Abstract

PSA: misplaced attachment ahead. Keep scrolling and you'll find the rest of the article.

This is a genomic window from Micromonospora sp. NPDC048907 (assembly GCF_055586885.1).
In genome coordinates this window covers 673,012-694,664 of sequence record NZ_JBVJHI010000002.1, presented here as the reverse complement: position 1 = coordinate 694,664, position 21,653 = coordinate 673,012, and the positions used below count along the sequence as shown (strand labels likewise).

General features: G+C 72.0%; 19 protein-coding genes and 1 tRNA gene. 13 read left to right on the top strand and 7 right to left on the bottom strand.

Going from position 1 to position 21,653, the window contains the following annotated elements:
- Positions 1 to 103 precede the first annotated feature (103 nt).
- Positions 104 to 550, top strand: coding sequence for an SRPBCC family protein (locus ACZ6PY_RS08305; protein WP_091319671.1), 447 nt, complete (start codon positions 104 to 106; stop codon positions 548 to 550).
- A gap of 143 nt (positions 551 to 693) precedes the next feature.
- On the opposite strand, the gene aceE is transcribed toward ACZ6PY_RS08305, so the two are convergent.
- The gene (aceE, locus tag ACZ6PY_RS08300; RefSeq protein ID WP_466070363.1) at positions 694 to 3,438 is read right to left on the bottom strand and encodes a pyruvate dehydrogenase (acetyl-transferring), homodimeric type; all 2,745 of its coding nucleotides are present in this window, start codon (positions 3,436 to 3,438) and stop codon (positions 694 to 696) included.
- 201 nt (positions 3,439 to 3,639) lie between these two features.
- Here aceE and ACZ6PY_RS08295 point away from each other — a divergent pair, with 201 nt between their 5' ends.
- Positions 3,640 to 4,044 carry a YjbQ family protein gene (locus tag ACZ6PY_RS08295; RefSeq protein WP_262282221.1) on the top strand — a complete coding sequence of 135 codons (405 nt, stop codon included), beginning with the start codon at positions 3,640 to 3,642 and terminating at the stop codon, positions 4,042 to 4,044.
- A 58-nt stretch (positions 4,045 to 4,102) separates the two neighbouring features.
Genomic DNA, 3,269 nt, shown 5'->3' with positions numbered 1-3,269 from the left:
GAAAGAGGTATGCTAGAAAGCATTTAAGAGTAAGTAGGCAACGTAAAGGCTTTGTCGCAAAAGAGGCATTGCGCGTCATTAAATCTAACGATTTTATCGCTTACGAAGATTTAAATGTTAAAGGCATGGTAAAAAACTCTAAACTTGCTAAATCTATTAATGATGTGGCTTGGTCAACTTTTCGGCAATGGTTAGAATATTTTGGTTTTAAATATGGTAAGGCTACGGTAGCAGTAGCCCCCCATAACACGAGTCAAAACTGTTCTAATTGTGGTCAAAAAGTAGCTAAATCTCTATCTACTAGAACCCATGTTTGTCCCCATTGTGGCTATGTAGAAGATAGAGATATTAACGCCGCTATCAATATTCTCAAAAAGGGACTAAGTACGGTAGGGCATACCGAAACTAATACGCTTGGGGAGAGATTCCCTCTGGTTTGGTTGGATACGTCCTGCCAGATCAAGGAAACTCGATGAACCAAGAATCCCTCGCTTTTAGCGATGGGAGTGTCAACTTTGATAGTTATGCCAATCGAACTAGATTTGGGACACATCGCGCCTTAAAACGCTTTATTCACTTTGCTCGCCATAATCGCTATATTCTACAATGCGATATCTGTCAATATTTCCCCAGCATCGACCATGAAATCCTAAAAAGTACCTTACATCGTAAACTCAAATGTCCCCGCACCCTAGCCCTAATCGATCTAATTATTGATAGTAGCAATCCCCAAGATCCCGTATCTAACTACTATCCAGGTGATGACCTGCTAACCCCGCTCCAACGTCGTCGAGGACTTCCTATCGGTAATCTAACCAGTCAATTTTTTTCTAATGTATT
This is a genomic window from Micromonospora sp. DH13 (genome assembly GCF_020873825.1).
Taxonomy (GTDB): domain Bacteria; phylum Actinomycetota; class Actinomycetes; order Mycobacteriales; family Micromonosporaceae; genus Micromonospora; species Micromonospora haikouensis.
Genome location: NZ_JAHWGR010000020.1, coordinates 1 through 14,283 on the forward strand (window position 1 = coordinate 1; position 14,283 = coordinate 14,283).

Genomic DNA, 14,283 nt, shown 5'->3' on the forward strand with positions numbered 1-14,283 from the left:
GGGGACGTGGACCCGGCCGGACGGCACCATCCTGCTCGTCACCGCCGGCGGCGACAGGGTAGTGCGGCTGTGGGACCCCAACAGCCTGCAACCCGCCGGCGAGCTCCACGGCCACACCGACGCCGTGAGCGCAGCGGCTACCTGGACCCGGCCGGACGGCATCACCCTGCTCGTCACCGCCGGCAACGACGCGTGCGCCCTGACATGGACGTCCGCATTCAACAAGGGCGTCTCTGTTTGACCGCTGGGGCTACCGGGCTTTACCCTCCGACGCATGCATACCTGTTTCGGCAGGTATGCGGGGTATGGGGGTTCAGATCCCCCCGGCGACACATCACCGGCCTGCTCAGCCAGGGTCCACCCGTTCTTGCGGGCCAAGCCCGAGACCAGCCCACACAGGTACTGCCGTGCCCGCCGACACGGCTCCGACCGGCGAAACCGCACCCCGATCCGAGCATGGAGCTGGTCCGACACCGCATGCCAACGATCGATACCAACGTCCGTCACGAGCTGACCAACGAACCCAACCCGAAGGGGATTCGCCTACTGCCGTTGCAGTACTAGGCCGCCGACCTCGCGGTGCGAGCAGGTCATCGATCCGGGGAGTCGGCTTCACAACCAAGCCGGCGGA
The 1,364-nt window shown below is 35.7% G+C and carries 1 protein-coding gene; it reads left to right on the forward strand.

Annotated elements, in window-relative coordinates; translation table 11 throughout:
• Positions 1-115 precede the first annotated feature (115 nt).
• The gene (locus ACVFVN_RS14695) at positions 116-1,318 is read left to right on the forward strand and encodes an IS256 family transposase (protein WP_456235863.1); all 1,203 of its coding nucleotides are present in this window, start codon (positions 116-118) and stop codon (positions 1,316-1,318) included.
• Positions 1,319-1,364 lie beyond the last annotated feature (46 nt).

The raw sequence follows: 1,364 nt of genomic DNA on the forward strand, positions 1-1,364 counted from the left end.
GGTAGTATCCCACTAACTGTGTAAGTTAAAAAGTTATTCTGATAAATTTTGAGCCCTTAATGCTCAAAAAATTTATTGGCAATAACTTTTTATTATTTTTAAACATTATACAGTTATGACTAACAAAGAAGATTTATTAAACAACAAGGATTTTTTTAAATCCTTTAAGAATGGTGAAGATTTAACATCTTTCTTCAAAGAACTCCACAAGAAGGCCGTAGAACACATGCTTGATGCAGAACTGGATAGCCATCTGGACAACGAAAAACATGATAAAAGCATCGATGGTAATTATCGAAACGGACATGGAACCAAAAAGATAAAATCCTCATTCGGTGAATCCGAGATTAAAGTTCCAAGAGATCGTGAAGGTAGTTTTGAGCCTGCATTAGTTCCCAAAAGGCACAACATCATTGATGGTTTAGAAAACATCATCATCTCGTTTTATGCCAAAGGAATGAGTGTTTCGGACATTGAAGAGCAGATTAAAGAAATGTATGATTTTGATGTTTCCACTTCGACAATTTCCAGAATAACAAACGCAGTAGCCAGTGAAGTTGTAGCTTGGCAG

Plant biominerals are not always well characterized, although this information is important for plant physiology and can be useful for taxonomic purposes. In this work, fresh plant material of seven wild neotropical species of genus Canna, C. ascendens, C. coccinea, C. indica, C. glauca, C. plurituberosa, C. variegatifolia and C. fuchsina sp. ined., taken from different habitats, were studied to characterize the biominerals in their internal tissues. For the first time, samples from primary and secondary veins of leaves were investigated by means of infrared spectroscopy, complemented with X-ray powder diffractometry and scanning electron microscopy. The spectroscopic results, supported by X-ray powder diffractometry, suggest that the calcium oxalate is present in the form of whewellite (CaC2O4×H2O) in all the investigated samples. It is interesting to emphasize that all IR spectra obtained were strongly similar in all species studied, thus indicating an identical chemical composition in terms of the biominerals found. In this sense, the results suggest that the species of Canna show similar ability to produce biogenic silica and produce an identical type of calcium oxalate within their tissues. These results can be an additional trait to support the relationship among the families of Zingiberales.